From 1938 through 1962, the Forbidden City nightclub was a San Francisco landmark, featuring elaborate production numbers and specialty acts. It was like many such successful clubs of the era, except for one crucial difference: It featured Chinese-American entertainers.
Film maker Arthur Dong, whose impressive “Sewing Woman” and “Lotus” reveal his concern for his Chinese heritage, had the inspired idea to do a documentary on the club, composed of interviews with many of its alumni, and enriched with a treasure trove of archival material--rare footage shot inside the club, vintage recordings of its singers and even clips from the Hollywood films in which they appeared.
Dong’s “Forbidden City, U.S.A.” (at the Nuart Wednesday and Thursday, plus additional screenings through Tuesday) is the kind of film that has yet to be done on Manhattan’s Cotton Club. It brims over with nostalgia for a more glamorous and innocent show-business era, yet is a commentary on racial stereotyping and on the insidiousness of discrimination. The handsome and vigorous array of Forbidden City veterans, now in their 60s and 70s, first of all had to persuade their often chagrined families that they were serious about entering show business and then had to persuade potential employers that Americans of Chinese descent could actually sing and dance. For most all of them, the late Charlie Low, the Forbidden City’s proprietor, was the man who gave them their breaks.
Just as African-Americans had their Sepia Mae Wests and Black Valentinos, the Forbidden City offered a Chinese Sophie Tucker (Toy Yat Mar), a Chinese Fred Astaire (Paul Wing), a Chinese Frank Sinatra (Larry Ching) and even a Chinese Sally Rand (Noel Toy). Clearly, these and other performers interviewed have their own vibrant personalities and individual talents, but to varying degrees submerged them for professional survival. As Toy Yat Mar observes, “I really didn’t care too much for the label, but it was commercial, so I stuck with it.” Old recordings reveal that both she and Ching were uncannily accurate as sound-alikes of Tucker and Sinatra.
When Forbidden City performers toured, as they did during the club’s World War II heyday, they admit they were confounded by the rigid segregation they encountered in the South and were perplexed as to where they fit in, being neither black nor white. In any event, the Forbidden City, which became a casualty of the North Beach topless clubs and other social changes, was one of the few venues open to Chinese-American entertainers. Charlie Low’s alumni see themselves as Americans first and foremost, and Dong’s delightful 57-minute film preserves their place in our show-business heritage.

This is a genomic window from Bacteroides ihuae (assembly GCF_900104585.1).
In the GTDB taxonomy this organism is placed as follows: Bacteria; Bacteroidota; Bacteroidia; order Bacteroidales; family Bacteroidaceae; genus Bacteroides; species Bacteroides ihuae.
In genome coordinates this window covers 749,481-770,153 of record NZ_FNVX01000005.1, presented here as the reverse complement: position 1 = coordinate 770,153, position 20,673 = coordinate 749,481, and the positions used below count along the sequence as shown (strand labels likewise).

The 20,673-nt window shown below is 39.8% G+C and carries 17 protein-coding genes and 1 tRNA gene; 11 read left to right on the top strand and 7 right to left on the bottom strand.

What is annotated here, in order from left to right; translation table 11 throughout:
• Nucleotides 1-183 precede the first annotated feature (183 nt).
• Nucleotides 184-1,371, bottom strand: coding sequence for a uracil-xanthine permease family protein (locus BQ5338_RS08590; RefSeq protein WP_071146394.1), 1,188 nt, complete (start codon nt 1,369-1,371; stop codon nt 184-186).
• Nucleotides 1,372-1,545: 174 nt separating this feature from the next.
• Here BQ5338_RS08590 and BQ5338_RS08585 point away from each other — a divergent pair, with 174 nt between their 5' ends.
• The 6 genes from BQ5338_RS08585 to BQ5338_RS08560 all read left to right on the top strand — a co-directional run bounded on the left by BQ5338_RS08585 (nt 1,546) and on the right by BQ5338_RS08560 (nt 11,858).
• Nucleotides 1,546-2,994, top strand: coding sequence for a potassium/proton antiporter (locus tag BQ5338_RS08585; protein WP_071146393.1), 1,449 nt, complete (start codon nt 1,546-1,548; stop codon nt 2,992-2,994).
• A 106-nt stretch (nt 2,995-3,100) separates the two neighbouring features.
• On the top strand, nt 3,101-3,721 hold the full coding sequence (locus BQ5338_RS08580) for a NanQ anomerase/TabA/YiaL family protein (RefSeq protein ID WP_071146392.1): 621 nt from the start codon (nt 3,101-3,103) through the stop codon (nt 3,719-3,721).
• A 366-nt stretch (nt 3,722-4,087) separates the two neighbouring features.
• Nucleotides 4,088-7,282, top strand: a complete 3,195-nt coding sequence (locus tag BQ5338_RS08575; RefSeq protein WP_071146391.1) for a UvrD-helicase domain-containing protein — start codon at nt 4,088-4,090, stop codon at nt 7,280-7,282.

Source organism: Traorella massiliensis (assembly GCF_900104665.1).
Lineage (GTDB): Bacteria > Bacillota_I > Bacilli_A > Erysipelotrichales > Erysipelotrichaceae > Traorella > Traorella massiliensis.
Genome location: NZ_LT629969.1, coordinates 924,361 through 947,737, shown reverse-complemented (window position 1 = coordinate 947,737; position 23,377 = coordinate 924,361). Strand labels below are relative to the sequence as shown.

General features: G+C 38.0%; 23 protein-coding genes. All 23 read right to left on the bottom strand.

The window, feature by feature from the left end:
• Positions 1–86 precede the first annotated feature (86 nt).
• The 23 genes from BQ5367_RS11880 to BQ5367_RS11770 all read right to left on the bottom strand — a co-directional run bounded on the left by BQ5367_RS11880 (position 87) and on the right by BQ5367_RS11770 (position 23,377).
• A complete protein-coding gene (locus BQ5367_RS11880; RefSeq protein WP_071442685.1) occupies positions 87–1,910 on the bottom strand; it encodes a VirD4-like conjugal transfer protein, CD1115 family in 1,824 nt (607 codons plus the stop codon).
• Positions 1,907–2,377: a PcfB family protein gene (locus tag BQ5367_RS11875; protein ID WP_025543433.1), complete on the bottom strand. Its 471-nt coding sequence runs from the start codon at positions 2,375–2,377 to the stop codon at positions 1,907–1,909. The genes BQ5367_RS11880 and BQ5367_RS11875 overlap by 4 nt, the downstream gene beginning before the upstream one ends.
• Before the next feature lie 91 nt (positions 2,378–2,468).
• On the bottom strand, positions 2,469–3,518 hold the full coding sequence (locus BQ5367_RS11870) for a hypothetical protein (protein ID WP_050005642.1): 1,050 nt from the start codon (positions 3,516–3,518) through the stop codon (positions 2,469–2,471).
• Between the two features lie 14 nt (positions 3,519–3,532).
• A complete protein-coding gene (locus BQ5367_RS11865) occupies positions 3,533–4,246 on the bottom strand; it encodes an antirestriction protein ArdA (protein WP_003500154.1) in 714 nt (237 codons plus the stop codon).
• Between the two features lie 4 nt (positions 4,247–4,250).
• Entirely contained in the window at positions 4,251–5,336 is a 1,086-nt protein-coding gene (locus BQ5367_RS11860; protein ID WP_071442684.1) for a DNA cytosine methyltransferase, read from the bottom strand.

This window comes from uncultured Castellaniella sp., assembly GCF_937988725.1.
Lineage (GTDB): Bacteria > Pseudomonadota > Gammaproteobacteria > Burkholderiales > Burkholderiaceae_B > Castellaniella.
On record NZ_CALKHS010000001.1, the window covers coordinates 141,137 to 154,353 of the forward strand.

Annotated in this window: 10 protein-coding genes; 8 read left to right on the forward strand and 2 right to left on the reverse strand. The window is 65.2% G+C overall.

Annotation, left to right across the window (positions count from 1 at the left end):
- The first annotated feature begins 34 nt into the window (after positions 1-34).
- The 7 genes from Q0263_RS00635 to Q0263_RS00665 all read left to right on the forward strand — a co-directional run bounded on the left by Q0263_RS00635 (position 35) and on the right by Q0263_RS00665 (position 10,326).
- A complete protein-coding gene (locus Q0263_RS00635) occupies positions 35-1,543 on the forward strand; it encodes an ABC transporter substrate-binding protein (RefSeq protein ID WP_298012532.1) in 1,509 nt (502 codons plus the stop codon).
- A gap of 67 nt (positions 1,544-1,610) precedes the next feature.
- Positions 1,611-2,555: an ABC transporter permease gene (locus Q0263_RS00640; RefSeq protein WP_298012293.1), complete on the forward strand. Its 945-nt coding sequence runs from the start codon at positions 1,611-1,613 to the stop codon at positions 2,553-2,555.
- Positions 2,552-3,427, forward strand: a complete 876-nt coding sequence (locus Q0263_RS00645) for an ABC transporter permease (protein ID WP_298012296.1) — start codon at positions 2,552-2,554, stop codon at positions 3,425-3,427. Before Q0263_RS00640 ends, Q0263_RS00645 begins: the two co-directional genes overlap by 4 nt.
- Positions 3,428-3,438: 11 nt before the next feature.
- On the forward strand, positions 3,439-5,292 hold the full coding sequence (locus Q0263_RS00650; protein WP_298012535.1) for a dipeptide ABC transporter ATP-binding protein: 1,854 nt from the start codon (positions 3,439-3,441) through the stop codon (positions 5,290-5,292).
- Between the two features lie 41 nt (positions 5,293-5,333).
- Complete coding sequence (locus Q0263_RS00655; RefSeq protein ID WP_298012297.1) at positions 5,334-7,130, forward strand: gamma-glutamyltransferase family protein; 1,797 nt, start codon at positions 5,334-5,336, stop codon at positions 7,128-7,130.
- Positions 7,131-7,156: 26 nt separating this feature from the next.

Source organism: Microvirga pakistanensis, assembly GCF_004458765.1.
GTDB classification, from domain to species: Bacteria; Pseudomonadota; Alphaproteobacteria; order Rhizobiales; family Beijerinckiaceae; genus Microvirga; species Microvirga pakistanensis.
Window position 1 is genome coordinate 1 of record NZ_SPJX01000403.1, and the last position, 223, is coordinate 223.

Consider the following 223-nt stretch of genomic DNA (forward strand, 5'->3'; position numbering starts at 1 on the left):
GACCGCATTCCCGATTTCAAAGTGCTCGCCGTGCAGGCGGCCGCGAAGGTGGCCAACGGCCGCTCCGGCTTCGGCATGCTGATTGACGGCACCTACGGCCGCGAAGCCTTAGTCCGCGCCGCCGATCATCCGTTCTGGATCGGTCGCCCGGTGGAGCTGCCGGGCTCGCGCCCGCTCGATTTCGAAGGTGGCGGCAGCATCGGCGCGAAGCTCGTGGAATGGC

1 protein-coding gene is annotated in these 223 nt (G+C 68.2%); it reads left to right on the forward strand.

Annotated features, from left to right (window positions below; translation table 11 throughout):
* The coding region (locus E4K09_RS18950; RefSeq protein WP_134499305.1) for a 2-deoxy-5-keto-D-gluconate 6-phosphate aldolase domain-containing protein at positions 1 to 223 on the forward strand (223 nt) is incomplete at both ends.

There will be additional showings of “Forbidden City, U.S.A.” at 5:45 p.m. on Friday, Monday and Tuesday, with Saturday and Sunday matinees at 12:45 p.m.
Information: (213) 478-6377, (213) 479-5269.
Oliver Huckenhill’s 65-minute “Determinations,” which screens tonight at 8 at LACE, is one of the most demanding of Filmforum’s presentations.
It is a kind of reverie in protest of the severe sentences accorded the five members of the Vancouver Direct Action Anarchists, who set off a series of bombings in the early ‘80s in a protest against nuclear weapons development (and also pornographic images of women). The film seems totally random, composed of reprocessed images, staged vignettes and nature footage, all of which is occasionally punctuated by recitations of the five defendants’ ponderous court statements.
“Determinations” has been called nothing less than an attempt at “rejuvenating the documentary form,” but is likely to strike many viewers as relentlessly tedious, self-indulgent and of no help whatsoever in the cause of the Vancouver Five.
Information: (213) 276-7452 or (714) 923-2441.
“Enchanted Drawings: The Hollywood Animated Film” commences Friday at the County Museum of Art and runs through Jan. 6 on Fridays and Saturdays. This weekend’s programs are “In the Beginning: The Silent Era” (Friday at 1 and 8 p.m.) and “Walt Disney: Part 1" (Saturday at 10:15 a.m. and 8 p.m.).
Information: (213) 857-6522.